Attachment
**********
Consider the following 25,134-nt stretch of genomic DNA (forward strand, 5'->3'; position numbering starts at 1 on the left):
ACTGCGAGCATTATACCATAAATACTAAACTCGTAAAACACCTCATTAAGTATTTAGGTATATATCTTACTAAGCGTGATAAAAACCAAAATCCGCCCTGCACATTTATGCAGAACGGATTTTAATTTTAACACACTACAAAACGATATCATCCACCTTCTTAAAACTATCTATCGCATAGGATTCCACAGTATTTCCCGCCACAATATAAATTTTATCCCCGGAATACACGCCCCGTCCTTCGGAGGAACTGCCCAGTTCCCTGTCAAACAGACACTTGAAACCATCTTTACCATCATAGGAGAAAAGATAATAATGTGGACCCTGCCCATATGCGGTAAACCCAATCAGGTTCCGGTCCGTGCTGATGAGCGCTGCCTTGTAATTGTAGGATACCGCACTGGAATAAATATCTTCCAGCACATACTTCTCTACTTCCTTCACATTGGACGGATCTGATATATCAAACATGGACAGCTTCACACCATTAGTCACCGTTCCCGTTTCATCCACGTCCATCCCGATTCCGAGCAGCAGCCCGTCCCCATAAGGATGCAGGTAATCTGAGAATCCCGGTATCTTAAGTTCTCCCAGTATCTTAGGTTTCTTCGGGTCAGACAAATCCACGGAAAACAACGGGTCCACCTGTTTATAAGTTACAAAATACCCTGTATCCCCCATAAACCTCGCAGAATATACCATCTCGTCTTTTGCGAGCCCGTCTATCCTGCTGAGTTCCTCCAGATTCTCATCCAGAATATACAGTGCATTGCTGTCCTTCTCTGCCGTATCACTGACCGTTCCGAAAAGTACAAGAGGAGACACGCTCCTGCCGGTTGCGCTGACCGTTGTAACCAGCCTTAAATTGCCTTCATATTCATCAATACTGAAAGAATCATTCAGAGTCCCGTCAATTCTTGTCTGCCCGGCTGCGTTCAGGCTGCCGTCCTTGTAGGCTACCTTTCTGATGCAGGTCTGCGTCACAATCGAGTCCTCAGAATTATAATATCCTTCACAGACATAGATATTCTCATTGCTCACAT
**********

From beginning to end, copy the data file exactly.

Consider the following 25,134-nt stretch of genomic DNA (forward strand, 5'->3'; position numbering starts at 1 on the left):
ACTGCGAGCATTATACCATAAATACTAAACTCGTAAAACACCTCATTAAGTATTTAGGTATATATCTTACTAAGCGTGATAAAAACCAAAATCCGCCCTGCACATTTATGCAGAACGGATTTTAATTTTAACACACTACAAAACGATATCATCCACCTTCTTAAAACTATCTATCGCATAGGATTCCACAGTATTTCCCGCCACAATATAAATTTTATCCCCGGAATACACGCCCCGTCCTTCGGAGGAACTGCCCAGTTCCCTGTCAAACAGACACTTGAAACCATCTTTACCATCATAGGAGAAAAGATAATAATGTGGACCCTGCCCATATGCGGTAAACCCAATCAGGTTCCGGTCCGTGCTGATGAGCGCTGCCTTGTAATTGTAGGATACCGCACTGGAATAAATATCTTCCAGCACATACTTCTCTACTTCCTTCACATTGGACGGATCTGATATATCAAACATGGACAGCTTCACACCATTAGTCACCGTTCCCGTTTCATCCACGTCCATCCCGATTCCGAGCAGCAGCCCGTCCCCATAAGGATGCAGGTAATCTGAGAATCCCGGTATCTTAAGTTCTCCCAGTATCTTAGGTTTCTTCGGGTCAGACAAATCCACGGAAAACAACGGGTCCACCTGTTTATAAGTTACAAAATACCCTGTATCCCCCATAAACCTCGCAGAATATACCATCTCGTCTTTTGCGAGCCCGTCTATCCTGCTGAGTTCCTCCAGATTCTCATCCAGAATATACAGTGCATTGCTGTCCTTCTCTGCCGTATCACTGACCGTTCCGAAAAGTACAAGAGGAGACACGCTCCTGCCGGTTGCGCTGACCGTTGTAACCAGCCTTAAATTGCCTTCATATTCATCAATACTGAAAGAATCATTCAGAGTCCCGTCAATTCTTGTCTGCCCGGCTGCGTTCAGGCTGCCGTCCTTGTAGGCTACCTTTCTGATGCAGGTCTGCGTCACAATCGAGTCCTCAGAATTATAATATCCTTCACAGACATAGATATTCTCATTGCTCACAT